Sagittaria lancifolia

Bulltongue arrowhead
Scientific classification
Kingdom: Plantae
(unranked): Angiosperms
(unranked): Monocots
Order: Alismatales
Family: Alismataceae
Genus: Sagittaria
Species: S. lancifolia
Binomial name
Sagittaria lancifolia
L. [1]
  • Drepachenia lancifolia (L.) Raf.
  • Sagittaria acutifolia L.f.
  • Sagittaria angustifolia Lindl.
  • Sagittaria lancifolia var. angustifolia (Lindl.) Griseb.
  • Sagittaria lancifolia var. major Micheli
  • Sagittaria ovata Delile
  • Sagittaria pugioniformis L.
  • Sagittaria pugioniformis var. acutifolia (L.f.) Kuntze
  • Sagittaria sellowiana Kunth
  • Sagittaria trachysepala Engelm. ex M.Michel

Sagittaria lancifolia, the bulltongue arrowhead,[3] is a perennial, monocot plant in the family Alismataceae, genus Sagittaria, with herbaceous growth patterns. It is native to the southeastern United States. It is known from every coastal state from Delaware to Texas.[3] The species is also considered native to Mexico, Central America, the West Indies and northern South America. It has become naturalized on the Island of Java in Indonesia.[4]

A common name is "duck potato" because of the large potato-like corms which can form underground.[5]


Sagittaria lancifolia L.

The plant is conspicuous for its large, lance-shaped leaves which grow up from underground rhizomes and its showy, white three-petaled flowers which form at the end of long, thick stalks. Each flower has three green sepals, three white or pink-tinged petals, at least six stamens, and pistils which may be in separate flowers.[6] The plant likes to grow in fresh or brackish water and is commonly found in ditches, marshes, swamps and along the shores of lakes and streams.[5]

Sagittaria lancifolia reproduces both asexually through spreading rhizomes and sexually through reproduction of copious achenes, a dry fruit each of which carries a single seed.[7] The achenes are dispersed through animal vectors and through hydrochory (dispersal through wind, water, or gravity). The achenes germinate only under light, and with or without available fluid, but the period of their germination is shorter when they are submersed in water. Temperature is a factor, with 100% germination occurring at 20 °C (68 °F). Germination is reduced in anaerobic conditions. Growth is also dependent on temperature.[7][8]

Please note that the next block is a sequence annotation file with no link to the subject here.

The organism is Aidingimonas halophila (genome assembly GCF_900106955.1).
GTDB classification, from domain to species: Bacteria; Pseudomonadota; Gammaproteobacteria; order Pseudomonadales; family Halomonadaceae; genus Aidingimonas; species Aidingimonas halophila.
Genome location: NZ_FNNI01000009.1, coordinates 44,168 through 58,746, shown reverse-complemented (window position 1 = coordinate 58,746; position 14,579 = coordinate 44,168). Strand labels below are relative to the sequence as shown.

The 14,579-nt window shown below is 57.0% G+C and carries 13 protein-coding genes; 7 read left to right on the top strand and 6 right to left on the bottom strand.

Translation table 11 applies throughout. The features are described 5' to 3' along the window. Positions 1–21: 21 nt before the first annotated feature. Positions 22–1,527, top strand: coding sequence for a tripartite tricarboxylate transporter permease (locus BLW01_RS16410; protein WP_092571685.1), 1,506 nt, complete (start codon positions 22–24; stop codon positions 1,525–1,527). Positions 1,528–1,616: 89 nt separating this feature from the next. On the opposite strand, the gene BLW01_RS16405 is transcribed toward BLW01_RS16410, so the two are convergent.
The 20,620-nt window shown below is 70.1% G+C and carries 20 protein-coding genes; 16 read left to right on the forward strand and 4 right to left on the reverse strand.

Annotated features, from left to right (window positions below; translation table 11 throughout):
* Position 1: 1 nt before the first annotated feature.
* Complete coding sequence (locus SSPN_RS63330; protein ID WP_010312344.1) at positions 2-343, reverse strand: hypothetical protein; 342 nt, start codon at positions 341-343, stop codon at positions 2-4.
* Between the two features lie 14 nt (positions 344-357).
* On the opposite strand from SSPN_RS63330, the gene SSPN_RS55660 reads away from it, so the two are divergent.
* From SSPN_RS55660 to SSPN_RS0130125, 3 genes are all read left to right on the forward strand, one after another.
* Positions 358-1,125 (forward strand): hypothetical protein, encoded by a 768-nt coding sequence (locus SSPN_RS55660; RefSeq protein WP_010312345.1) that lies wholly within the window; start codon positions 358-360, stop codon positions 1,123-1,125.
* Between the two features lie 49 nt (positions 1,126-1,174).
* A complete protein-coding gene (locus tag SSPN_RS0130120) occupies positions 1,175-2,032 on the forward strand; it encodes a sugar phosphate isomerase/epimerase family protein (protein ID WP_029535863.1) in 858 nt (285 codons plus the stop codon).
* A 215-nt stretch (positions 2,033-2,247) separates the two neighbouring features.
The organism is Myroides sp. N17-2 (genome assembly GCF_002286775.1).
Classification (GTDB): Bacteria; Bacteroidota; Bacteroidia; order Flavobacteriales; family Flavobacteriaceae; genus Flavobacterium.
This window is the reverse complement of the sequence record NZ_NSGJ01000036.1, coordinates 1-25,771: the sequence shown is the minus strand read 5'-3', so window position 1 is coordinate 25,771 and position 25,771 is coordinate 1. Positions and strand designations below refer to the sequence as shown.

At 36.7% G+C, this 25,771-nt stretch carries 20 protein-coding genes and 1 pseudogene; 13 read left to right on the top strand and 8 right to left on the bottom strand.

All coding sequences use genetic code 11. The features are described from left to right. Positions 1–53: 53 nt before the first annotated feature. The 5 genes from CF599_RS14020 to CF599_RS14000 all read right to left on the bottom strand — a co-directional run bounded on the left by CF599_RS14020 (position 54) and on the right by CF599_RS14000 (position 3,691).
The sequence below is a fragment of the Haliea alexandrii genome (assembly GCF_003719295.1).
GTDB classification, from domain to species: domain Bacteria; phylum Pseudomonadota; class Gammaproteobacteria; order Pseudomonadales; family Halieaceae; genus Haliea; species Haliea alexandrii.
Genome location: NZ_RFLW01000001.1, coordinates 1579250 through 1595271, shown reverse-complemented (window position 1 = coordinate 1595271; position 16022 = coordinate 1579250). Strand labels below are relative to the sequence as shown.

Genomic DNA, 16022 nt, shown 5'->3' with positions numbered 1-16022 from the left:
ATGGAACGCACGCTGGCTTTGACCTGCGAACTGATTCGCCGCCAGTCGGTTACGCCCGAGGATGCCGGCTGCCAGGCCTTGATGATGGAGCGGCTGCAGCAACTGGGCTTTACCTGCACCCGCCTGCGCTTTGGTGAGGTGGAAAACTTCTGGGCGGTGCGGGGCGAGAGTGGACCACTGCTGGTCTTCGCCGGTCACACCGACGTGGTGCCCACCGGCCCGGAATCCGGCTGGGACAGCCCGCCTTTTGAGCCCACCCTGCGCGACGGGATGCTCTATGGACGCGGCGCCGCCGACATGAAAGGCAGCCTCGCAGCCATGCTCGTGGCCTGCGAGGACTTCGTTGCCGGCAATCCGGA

Sensitivity to in-situ burning of applied crude oil

Louisiana is one of the top five U.S. states in oil production, oil that is piped through marshes in Louisiana to market and sometimes leaks into the marsh land polluting it. Field studies suggest that, although the application and burning of South Louisiana Crude oil on Sagittaria l. plants in plots of fresh Louisiana marsh land had short term negative effects on the growth rate of Sagittaria l., over time plant recovery was just as rapid as in the plots where the plants were oiled but not burned. This suggests that allowing a polluted marsh to degrade and recover without burning is a viable option, while burning is a viable option when a rapid recovery is needed on sensitive lands.[9]


  1. Syst. Nat. ed. 10. 2: 1270. 1759
  2. The Plant List Sagittaria lancifolia
  3. 1 2 "Sagittaria lancifolia". Natural Resources Conservation Service PLANTS Database. USDA. Retrieved 26 October 2015.
  4. Kew World Checklist of Selected Plant Families, Sagittaria lancifolia
  5. 1 2 "Duck potato | Center for Aquatic and Invasive Plants". Retrieved 2009-12-22.
  6. "NPIN: Sagittaria lancifolia (Bulltongue arrowhead)". Retrieved 2009-12-22.
  7. Rafinesque, Constantine Samuel. 1825. Neogenyton, or Indication of Sixty-Six New Genera of Plants of North America, Drepachenia lancifolia
  8. Lindau, C. W. & Delaune, R. D (2000). "Vegetative response of Sagittaria lancifolia to burning of applied crude oil". Water, Air, & Soil Pollution. 121: 161. doi:10.1023/A:1005284530282.
This article is issued from Wikipedia - version of the 6/5/2016. The text is available under the Creative Commons Attribution/Share Alike but additional terms may apply for the media files.